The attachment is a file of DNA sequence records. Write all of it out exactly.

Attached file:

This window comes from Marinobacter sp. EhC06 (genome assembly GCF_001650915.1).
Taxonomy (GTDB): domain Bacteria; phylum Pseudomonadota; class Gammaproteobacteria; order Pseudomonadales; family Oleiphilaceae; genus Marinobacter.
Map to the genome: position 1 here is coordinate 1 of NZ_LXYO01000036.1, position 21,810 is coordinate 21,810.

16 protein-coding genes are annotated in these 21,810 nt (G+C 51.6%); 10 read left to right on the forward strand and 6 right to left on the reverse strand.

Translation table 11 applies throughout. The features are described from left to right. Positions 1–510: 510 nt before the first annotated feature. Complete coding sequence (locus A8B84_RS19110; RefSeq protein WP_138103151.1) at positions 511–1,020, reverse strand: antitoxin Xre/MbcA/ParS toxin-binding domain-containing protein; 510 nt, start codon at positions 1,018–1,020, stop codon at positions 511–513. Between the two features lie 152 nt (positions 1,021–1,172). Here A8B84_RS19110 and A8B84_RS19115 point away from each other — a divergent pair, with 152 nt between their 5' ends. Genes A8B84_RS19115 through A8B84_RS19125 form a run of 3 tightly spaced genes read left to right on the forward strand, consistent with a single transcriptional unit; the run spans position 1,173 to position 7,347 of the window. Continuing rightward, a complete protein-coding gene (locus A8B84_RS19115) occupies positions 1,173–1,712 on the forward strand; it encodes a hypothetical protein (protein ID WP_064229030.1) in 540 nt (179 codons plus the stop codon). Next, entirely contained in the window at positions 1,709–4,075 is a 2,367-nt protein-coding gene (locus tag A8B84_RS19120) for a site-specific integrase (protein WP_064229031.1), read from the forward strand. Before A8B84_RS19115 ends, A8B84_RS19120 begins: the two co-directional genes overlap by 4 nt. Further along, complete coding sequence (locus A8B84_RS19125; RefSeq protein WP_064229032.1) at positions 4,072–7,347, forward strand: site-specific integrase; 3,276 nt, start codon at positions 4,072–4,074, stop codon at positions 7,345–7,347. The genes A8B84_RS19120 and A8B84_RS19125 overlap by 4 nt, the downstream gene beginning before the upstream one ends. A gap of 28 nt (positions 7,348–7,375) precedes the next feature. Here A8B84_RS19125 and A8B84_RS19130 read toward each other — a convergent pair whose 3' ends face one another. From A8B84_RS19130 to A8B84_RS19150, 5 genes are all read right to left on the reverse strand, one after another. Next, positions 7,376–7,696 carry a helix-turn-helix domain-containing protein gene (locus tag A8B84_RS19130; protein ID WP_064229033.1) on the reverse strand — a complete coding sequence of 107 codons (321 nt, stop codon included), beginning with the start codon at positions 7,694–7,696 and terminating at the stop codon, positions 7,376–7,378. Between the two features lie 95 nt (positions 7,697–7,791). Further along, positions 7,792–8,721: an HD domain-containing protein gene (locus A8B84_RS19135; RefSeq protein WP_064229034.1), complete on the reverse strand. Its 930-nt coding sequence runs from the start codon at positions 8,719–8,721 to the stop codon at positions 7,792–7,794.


This window comes from Marinobacter sp. EhC06 (genome assembly GCF_001650915.1).
Taxonomy (GTDB): domain Bacteria; phylum Pseudomonadota; class Gammaproteobacteria; order Pseudomonadales; family Oleiphilaceae; genus Marinobacter.
Map to the genome: position 1 here is coordinate 1 of NZ_LXYO01000036.1, position 21,810 is coordinate 21,810.

16 protein-coding genes are annotated in these 21,810 nt (G+C 51.6%); 10 read left to right on the forward strand and 6 right to left on the reverse strand.

Translation table 11 applies throughout. The features are described from left to right. Positions 1–510: 510 nt before the first annotated feature. Complete coding sequence (locus A8B84_RS19110; RefSeq protein WP_138103151.1) at positions 511–1,020, reverse strand: antitoxin Xre/MbcA/ParS toxin-binding domain-containing protein; 510 nt, start codon at positions 1,018–1,020, stop codon at positions 511–513. Between the two features lie 152 nt (positions 1,021–1,172). Here A8B84_RS19110 and A8B84_RS19115 point away from each other — a divergent pair, with 152 nt between their 5' ends. Genes A8B84_RS19115 through A8B84_RS19125 form a run of 3 tightly spaced genes read left to right on the forward strand, consistent with a single transcriptional unit; the run spans position 1,173 to position 7,347 of the window. Continuing rightward, a complete protein-coding gene (locus A8B84_RS19115) occupies positions 1,173–1,712 on the forward strand; it encodes a hypothetical protein (protein ID WP_064229030.1) in 540 nt (179 codons plus the stop codon). Next, entirely contained in the window at positions 1,709–4,075 is a 2,367-nt protein-coding gene (locus tag A8B84_RS19120) for a site-specific integrase (protein WP_064229031.1), read from the forward strand. Before A8B84_RS19115 ends, A8B84_RS19120 begins: the two co-directional genes overlap by 4 nt. Further along, complete coding sequence (locus A8B84_RS19125; RefSeq protein WP_064229032.1) at positions 4,072–7,347, forward strand: site-specific integrase; 3,276 nt, start codon at positions 4,072–4,074, stop codon at positions 7,345–7,347. The genes A8B84_RS19120 and A8B84_RS19125 overlap by 4 nt, the downstream gene beginning before the upstream one ends. A gap of 28 nt (positions 7,348–7,375) precedes the next feature. Here A8B84_RS19125 and A8B84_RS19130 read toward each other — a convergent pair whose 3' ends face one another. From A8B84_RS19130 to A8B84_RS19150, 5 genes are all read right to left on the reverse strand, one after another. Next, positions 7,376–7,696 carry a helix-turn-helix domain-containing protein gene (locus tag A8B84_RS19130; protein ID WP_064229033.1) on the reverse strand — a complete coding sequence of 107 codons (321 nt, stop codon included), beginning with the start codon at positions 7,694–7,696 and terminating at the stop codon, positions 7,376–7,378. Between the two features lie 95 nt (positions 7,697–7,791). Further along, positions 7,792–8,721: an HD domain-containing protein gene (locus A8B84_RS19135; RefSeq protein WP_064229034.1), complete on the reverse strand. Its 930-nt coding sequence runs from the start codon at positions 8,719–8,721 to the stop codon at positions 7,792–7,794.